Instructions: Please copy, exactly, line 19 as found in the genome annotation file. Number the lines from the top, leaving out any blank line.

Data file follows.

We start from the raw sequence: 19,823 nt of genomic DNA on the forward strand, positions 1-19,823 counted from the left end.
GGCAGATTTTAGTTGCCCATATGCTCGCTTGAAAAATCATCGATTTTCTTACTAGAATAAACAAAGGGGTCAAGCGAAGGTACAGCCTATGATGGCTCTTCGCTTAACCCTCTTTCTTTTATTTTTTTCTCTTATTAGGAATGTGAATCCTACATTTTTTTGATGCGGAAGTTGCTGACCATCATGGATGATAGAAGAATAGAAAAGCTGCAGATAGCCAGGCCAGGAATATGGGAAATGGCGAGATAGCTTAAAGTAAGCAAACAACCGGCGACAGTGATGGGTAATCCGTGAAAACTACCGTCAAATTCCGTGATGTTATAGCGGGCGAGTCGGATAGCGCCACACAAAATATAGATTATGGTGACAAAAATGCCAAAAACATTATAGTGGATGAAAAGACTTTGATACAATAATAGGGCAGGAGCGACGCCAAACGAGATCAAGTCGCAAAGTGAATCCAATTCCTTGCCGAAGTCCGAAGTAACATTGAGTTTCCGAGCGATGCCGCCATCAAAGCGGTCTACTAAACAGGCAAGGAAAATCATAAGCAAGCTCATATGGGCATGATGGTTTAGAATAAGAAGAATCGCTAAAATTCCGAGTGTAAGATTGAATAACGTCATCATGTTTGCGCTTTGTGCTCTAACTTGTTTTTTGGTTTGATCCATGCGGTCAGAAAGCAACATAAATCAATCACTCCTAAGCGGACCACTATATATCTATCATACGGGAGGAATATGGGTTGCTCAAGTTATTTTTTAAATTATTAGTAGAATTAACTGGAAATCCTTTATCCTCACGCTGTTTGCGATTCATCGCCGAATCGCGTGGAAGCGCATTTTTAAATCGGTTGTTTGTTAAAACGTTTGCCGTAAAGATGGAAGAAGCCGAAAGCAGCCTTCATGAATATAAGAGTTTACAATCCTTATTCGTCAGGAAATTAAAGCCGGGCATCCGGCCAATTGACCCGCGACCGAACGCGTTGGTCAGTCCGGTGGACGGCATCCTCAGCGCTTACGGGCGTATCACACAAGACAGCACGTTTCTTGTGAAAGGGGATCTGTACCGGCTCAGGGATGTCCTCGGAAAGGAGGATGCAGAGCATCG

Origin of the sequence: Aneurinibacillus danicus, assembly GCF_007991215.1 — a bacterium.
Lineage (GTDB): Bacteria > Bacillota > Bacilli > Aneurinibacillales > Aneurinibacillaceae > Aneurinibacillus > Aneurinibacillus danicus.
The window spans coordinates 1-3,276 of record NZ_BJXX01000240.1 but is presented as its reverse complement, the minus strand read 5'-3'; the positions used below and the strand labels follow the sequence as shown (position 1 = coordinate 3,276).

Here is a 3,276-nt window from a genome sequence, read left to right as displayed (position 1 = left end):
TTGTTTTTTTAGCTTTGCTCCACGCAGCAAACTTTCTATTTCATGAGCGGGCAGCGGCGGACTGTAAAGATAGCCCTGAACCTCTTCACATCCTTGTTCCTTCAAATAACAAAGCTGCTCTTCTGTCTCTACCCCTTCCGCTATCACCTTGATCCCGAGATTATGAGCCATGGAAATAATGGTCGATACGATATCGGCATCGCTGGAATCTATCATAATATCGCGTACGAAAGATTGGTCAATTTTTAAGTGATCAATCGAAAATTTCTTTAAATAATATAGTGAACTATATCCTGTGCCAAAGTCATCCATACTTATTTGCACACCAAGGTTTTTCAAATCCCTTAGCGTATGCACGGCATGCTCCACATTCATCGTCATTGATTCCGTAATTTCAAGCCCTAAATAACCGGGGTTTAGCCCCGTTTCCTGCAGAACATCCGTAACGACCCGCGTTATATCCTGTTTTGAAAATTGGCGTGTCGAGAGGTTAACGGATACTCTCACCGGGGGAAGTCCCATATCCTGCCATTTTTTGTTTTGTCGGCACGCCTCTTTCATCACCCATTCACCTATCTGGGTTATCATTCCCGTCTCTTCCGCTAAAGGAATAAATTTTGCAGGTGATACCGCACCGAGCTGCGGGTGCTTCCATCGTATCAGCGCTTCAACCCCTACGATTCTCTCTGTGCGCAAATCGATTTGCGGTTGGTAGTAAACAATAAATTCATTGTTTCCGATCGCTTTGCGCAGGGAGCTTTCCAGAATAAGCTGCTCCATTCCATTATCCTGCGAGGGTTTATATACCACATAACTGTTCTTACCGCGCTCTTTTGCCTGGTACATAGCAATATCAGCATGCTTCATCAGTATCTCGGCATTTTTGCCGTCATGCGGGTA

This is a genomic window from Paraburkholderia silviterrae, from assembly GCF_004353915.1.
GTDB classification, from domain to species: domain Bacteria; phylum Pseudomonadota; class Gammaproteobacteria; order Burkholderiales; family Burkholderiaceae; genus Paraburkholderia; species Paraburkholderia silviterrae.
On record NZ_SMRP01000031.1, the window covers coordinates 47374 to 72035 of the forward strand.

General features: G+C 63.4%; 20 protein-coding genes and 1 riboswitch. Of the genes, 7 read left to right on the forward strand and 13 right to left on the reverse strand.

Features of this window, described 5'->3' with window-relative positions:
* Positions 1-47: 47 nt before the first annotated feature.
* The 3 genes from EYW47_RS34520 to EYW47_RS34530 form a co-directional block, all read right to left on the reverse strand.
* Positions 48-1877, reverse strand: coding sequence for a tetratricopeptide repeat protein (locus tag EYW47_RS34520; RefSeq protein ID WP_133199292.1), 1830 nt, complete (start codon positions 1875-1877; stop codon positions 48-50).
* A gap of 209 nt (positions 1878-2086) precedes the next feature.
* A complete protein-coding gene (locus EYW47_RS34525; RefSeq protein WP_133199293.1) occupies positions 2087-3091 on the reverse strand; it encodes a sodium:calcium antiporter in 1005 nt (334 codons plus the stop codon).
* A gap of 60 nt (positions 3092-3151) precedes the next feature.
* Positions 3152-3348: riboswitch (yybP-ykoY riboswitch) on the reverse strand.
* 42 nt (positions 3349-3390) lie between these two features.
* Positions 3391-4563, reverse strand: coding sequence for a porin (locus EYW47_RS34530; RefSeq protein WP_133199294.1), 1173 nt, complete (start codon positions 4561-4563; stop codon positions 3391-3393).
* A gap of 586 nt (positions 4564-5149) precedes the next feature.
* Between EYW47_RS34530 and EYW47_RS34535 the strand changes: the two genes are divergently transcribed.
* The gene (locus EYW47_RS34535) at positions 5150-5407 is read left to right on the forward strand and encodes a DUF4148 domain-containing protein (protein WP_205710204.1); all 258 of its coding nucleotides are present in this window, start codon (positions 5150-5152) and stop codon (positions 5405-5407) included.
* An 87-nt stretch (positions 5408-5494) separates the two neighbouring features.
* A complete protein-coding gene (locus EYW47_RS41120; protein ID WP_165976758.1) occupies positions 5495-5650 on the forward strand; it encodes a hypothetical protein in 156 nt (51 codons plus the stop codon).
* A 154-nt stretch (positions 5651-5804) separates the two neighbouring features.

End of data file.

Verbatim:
* Positions 3152-3348: riboswitch (yybP-ykoY riboswitch) on the reverse strand.